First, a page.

NEW TIMES Describe what it’s like.
DENSHAM I sit among the orchestra, and they become very accustomed to my presence, so I can sit in one of their chairs and I can get an experience similar to that of the player. My drawing becomes more animated according to the music.
NEW TIMES How did you get into this?
DENSHAM I started while getting my masters in fine art by drawing performers, either in theater or in dance. This is nothing but an extension of learning to draw moving people. I’m watching them play, and I’m drawing them at the same time. The nice thing about orchestras is that people have to sit a certain way, hold the instrument a certain way, and their hands are always in the same place.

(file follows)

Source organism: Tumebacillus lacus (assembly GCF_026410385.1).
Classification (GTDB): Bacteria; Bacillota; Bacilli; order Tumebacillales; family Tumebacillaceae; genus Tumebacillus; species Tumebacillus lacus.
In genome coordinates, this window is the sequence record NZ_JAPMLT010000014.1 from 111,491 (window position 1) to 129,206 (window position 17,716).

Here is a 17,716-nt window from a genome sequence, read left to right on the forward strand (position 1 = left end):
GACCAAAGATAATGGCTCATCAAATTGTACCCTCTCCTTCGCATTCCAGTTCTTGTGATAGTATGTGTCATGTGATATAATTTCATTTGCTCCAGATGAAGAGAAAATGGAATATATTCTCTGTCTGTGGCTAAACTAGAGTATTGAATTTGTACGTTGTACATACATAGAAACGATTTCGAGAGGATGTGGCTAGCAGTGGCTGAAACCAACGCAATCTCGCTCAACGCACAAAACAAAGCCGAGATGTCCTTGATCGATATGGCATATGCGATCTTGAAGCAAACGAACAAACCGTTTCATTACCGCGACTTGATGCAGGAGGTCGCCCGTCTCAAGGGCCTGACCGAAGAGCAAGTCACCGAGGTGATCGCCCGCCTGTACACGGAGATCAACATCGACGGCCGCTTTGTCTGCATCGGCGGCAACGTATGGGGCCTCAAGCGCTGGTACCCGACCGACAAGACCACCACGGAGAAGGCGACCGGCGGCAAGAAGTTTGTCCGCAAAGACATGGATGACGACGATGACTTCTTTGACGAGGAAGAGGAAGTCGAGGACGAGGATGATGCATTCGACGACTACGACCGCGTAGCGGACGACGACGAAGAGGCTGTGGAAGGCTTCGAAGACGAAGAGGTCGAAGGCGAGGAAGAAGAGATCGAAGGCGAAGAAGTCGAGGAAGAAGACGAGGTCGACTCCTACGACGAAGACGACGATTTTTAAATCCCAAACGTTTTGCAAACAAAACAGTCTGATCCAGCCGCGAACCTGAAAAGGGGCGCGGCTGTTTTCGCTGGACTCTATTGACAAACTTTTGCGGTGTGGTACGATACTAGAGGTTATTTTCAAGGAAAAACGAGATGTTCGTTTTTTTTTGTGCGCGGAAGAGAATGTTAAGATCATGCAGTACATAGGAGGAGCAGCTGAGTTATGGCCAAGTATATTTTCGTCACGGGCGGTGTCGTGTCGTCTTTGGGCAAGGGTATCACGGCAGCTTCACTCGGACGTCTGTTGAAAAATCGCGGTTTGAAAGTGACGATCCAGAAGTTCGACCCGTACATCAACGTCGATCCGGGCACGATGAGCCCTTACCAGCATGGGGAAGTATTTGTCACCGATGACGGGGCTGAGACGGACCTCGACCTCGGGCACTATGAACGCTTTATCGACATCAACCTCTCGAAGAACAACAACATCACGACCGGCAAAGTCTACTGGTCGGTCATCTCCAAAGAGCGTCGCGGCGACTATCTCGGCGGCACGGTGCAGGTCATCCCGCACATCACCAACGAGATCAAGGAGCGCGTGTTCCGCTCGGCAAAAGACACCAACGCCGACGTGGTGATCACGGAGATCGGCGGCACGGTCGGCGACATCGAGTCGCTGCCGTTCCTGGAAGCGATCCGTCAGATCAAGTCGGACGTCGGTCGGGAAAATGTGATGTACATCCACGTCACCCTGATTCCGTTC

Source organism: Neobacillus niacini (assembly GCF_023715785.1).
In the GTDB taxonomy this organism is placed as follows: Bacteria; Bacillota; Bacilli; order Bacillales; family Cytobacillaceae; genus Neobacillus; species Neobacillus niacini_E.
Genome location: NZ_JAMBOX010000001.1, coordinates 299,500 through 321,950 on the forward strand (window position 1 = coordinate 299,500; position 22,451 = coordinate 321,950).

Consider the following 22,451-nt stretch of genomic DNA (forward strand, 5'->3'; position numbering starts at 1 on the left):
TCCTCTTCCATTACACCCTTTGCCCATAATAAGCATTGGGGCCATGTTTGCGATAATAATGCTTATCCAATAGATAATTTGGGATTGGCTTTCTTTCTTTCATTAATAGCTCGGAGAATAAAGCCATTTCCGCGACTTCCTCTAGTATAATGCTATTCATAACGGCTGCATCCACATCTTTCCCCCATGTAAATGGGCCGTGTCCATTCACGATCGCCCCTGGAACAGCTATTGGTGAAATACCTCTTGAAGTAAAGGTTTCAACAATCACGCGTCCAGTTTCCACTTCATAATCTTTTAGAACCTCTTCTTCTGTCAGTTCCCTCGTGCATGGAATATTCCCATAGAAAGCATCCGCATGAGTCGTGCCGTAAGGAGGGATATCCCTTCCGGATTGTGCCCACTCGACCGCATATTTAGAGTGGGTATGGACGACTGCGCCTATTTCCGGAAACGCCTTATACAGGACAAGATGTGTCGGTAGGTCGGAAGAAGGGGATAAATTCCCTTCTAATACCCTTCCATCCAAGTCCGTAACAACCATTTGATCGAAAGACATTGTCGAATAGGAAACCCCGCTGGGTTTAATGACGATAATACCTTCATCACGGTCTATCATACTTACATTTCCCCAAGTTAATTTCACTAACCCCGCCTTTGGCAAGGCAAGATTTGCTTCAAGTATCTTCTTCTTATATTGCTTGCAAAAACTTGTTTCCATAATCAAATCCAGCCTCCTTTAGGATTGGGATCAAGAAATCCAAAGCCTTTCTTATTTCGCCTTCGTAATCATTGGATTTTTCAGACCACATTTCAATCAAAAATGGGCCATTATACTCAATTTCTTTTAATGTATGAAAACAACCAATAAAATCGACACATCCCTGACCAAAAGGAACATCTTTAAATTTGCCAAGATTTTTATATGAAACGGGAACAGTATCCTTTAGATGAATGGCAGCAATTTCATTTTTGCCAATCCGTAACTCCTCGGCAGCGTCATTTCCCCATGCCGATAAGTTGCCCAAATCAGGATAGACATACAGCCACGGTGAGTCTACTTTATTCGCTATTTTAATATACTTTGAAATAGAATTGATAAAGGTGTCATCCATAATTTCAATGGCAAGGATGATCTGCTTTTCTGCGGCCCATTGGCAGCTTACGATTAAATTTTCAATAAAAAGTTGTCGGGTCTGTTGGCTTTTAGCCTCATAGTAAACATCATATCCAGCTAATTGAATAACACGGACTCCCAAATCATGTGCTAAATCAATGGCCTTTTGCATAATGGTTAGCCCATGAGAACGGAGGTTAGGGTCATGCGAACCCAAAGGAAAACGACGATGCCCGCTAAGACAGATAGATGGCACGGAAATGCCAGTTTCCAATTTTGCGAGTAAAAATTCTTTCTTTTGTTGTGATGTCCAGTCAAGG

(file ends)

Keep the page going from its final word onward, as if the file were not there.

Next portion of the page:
NEW TIMES How is this unique from all the other art you’ve done?
DENSHAM What I’ve done is learn to grab glimpses of each repetitive motion and try to notice the most visibly identifiable form and draw that. It takes many trials—I draw and erase, draw and erase, draw and erase. Eventually, I arrive at a complete form, but it looks like there is some motion going on. If I drew from a photo, everything would be frozen. Drawing from real life, the stress from observation, along with making marks and trying to have some accuracy, I find that that stress translates into a greater excitement of drawing, essentially mark making. Mark making has energy to it, so in a sense, I’m performing in the same way that musicians are performing.
NEW TIMES Do you have a favorite instrument?
DENSHAM Violin and cellos, mostly, and then piano, clarinet, flute, trombone, horns. The violins and cellos have two arm articulations, whereas with a wind instrument you can’t take your hand off the keys. Violinists don’t take their hand off the bow, but their arms are moving all the time.
See Densham’s sketches on the orchestra’s website at sanluischamberorchestra.org.